A new study from the Institute for Health Metrics and published in the Lancet shows that Malaria has killed more than 1.2 million people a year. That is nearly 50% above previous estimates. The Daily Star reports:
But there is also good news: deaths from the mosquito-borne disease have in fact been falling sharply thanks to access to better drugs and insecticide-treated nets.
Published in The Lancet on Friday, the study by the Institute of Health Metrics and Evaluation (IHME) at the University of Washington, Seattle, says malaria killed at least 1.2 million people worldwide in 2010.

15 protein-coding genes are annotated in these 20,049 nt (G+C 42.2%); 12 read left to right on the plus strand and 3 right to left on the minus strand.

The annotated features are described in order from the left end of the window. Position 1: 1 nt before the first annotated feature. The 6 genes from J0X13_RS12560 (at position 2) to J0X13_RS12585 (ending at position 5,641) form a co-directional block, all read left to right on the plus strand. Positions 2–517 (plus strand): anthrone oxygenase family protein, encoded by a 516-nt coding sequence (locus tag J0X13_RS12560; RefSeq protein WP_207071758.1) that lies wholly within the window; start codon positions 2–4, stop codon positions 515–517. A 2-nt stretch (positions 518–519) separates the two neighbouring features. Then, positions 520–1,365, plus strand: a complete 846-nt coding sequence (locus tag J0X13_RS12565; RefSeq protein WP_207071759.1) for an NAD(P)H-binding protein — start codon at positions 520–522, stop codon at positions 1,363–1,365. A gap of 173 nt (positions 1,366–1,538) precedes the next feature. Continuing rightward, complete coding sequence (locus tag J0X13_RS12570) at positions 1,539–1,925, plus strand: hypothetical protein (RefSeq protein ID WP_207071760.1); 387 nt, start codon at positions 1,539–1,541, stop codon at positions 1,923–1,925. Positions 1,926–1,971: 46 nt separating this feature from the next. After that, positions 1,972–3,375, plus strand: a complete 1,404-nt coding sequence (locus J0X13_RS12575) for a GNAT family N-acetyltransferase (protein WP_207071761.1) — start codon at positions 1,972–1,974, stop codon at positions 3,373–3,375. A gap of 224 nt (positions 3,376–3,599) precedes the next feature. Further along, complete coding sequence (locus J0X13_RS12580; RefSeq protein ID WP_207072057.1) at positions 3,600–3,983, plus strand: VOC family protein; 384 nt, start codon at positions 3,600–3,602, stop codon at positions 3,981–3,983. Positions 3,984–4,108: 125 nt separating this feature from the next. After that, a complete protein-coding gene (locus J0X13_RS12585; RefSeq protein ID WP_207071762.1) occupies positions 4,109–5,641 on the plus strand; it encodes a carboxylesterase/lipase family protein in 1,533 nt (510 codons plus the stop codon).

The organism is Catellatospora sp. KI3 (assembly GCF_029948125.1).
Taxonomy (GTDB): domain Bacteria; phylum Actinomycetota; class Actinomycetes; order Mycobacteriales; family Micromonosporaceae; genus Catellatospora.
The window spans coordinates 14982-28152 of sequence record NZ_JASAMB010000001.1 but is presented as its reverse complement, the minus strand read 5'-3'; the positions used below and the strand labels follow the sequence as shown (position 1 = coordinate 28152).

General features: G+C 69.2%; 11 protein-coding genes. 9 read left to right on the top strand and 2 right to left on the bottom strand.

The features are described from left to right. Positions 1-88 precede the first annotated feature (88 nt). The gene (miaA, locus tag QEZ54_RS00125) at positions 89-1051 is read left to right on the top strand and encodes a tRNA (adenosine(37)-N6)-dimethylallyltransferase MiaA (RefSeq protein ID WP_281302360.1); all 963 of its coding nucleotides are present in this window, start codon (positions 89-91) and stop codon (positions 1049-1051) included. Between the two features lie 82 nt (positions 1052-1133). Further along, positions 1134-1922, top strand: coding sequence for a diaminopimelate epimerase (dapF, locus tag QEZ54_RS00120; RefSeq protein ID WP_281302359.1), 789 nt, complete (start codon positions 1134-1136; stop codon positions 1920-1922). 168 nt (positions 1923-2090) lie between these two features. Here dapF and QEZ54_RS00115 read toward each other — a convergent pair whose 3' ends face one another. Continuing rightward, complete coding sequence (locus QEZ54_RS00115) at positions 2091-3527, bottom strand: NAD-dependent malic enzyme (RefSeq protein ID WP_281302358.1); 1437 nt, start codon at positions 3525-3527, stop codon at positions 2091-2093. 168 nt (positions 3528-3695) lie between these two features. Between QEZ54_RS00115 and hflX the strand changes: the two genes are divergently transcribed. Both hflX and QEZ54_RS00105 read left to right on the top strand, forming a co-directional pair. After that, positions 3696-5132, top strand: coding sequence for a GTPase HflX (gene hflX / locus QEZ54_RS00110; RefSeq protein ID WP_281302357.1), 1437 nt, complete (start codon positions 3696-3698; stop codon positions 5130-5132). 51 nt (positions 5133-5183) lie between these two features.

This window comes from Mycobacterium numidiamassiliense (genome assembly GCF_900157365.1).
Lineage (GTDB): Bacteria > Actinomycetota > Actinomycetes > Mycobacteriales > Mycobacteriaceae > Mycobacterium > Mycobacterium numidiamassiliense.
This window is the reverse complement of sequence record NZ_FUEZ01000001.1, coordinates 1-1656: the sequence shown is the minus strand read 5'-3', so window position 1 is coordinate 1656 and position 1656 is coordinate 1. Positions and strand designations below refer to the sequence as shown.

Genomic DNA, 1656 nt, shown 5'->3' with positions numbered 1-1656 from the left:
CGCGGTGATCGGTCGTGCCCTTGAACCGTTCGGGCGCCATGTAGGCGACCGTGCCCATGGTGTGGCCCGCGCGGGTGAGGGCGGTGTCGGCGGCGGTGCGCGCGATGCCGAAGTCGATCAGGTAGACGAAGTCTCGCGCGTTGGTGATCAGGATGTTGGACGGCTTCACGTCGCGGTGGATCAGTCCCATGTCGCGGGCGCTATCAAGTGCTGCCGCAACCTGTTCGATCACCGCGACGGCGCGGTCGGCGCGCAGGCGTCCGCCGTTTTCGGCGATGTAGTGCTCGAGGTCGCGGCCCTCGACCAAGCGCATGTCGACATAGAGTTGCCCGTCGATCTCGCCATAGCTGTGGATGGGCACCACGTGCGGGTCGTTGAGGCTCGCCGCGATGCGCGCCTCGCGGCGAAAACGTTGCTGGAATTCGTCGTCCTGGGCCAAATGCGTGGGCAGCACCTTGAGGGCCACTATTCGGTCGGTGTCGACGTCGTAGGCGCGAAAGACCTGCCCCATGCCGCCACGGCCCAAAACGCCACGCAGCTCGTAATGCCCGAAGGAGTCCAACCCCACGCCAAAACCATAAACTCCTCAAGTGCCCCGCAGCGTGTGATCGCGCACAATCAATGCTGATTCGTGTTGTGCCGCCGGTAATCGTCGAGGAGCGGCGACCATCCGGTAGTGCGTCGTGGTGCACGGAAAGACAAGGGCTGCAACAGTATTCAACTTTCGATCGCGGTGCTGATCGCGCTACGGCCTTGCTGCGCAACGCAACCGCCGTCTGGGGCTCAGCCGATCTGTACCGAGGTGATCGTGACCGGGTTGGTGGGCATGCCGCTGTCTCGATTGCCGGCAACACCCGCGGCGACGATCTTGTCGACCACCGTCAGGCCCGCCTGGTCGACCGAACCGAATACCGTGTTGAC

The estimate will be a likely shock for health policymakers. Only last September the UN-backed Roll Back Malaria (RBM) calculated mortality in 2009 at 781,000.
The higher figure, say the US researchers, derives from wider and more reliable data, including use of a technique called “verbal autopsy”.
Under this, investigators interview relatives of someone who has recently died in order to help pinpoint the cause of death. In many poor countries which lack medical infrastructure, mortality is often poorly probed or misidentified.
The new study skewers the belief that the overwhelming majority of malaria deaths occur among the under-fives.
In 2010, more than 78,000 children aged five to 14, and more than 445,000 aged 15 or older, died of malaria, together accounting for 42 percent of the total.